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Recipe: Chinese Pepper Steak


Recipe: Chinese Pepper Steak
Dave Scantland
There are many versions of this Chinese-American stir-fry dish, some better than others. My recipe, based on one by Serious Eats' Kenji Alt, contains rice vinegar and lots of fresh ground black pepper, making a tangy and complex sauce. While the recipe calls for raw beef, you can easily substitute cooked leftover steak if you have it on hand; simply add it with the sauce to heat up.

Yield: 2 servings


  • 8 ounces sirloin steak, flat iron steak, flap meat or flank steak
  • 2 teaspoons light soy sauce (see note)
  • 3 tablespoons plus 2 teaspoons rice wine or dry sherry, divided use
  • 1 small onion
  • 1/2 medium red bell pepper, seeded and cut into bite-sized pieces
  • 1/2 medium green bell pepper, seeded and cut into bite-sized pieces
  • 1 jalapeno, seeded and cut into thin strips (optional)
  • 2 teaspoons minced garlic (1-2 cloves)
  • 2 teaspoons minced fresh ginger (about a 1-inch piece)
  • 2 scallions, divided use
  • Vegetable oil
  • Sauce

  • 3 tablespoons light soy sauce
  • 3 tablespoons rice vinegar
  • 1/3 cup low-sodium beef or chicken stock
  • 1 tablespoon toasted sesame oil
  • 1 tablespoon sugar
  • 1-1/2 to 2 teaspoons fresh ground black pepper (see note)
  • 1 teaspoon cornstarch


1. Slice the meat against the grain about 1/4 inch thick. This is easiest if you place the meat in the freezer for 20 minutes or so, until firm but not frozen. Place the slices in a small bowl and toss with 2 teaspoons soy sauce and 2 teaspoons rice wine or sherry. Set aside (you can do this several hours ahead of time and refrigerate if you like).

2. Cut the onion in half through the stem and root end and peel. Cut the onion halves into wedges 1/3 to 1/2 inch thick.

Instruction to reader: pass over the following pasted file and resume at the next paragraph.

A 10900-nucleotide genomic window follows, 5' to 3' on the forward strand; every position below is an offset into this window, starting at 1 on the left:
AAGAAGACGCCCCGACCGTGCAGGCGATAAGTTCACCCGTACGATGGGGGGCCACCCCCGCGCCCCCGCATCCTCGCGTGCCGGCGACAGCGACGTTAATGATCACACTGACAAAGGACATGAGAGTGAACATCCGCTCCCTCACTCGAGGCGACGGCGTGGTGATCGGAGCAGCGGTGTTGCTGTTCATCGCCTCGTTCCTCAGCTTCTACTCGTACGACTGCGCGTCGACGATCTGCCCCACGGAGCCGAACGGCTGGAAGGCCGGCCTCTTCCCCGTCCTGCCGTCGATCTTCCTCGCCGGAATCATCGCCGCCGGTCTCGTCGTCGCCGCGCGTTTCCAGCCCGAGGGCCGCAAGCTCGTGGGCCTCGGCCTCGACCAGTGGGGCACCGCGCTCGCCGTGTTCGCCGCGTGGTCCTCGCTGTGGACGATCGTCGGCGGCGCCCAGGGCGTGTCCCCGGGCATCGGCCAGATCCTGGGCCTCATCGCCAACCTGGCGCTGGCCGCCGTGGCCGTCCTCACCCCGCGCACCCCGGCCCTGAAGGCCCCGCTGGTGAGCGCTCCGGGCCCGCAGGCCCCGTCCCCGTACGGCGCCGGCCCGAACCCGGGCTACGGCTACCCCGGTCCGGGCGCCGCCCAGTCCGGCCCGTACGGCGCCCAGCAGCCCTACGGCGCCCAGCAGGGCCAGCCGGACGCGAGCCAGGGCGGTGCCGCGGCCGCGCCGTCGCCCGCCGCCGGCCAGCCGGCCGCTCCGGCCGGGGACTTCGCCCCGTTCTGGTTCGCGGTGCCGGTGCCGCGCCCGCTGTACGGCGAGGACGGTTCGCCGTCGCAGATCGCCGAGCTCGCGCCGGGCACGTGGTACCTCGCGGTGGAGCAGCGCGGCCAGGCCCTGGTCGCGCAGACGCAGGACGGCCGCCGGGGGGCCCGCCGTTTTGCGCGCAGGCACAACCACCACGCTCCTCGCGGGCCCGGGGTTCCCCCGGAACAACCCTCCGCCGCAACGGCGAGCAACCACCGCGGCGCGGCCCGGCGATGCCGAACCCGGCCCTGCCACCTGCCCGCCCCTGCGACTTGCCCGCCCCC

3. Cut the scallions at the point where the white turns to green. Finely chop the whites; you should have about a tablespoon. Thinly slice the greens on the bias and set aside to garnish the dish.

4. Whisk all the sauce ingredients together (keep the whisk handy; you'll need it again when you use the sauce).

5. When you're ready to stir fry, have all the ingredients at hand. Coat the bottom of a large skillet, wok or saute pan with oil and heat over medium high heat for several minutes, until oil shimmers and flows like water. It should be very hot but not smoking.

6. Add the onion wedges, bell pepper chunks and sliced jalapeno (if using) to the pan in a single layer. Let the vegetable pieces sit without stirring for a couple of minutes, until they start to turn deep brown in spots. Stir and let the other sides brown. It's okay to have a few charred bits, but the vegetables shouldn't be burned. Remove from the pan to a bowl and set aside.

7. If necessary, add more oil to coat the pan and heat as before. Add the meat in a single layer and cook without stirring or turning for 3 to 4 minutes or until well browned. Turn the pieces and brown the other side of the slices. Remove the meat to the bowl with the vegetables.

8. With the pan still on medium high heat, add the remaining 3 tablespoons of rice wine and stir to delaze the pan. Add the garlic, ginger and scallion whites and cook, stirring, until fragrant.

9. Turn the heat down to medium. Whisk the sauce again and pour it into the pan. Bring just to a boil and cook, stirring, until it thickens up slightly. Add the beef and vegetables and stir to coat with the sauce and reheat.

10. Serve over rice, garnished with the reserved scallion greens.


  • For best results, use a Chinese soy sauce in this dish if you can (I use Pearl River Bridge brand). As explained at the link above, "light" soy sauce isn't lower in sodium; it's simply lighter in color and texture than dark soy sauce.
  • Be sure to use fresh ground black pepper in the sauce. Pre-ground pepper can become bitter over time. If you're unsure about how much to use, start with the lesser amount and add more to taste before serving.
  • I make this dish in a large saute pan rather than a wok. Woks are designed to work best over a very high and concentrated heat source, something most home cooks don't have. I find that the large flat bottom of a saute pan results in the best searing, especially for meat. Working in stages insures that all the ingredients are cooked but not overdone.

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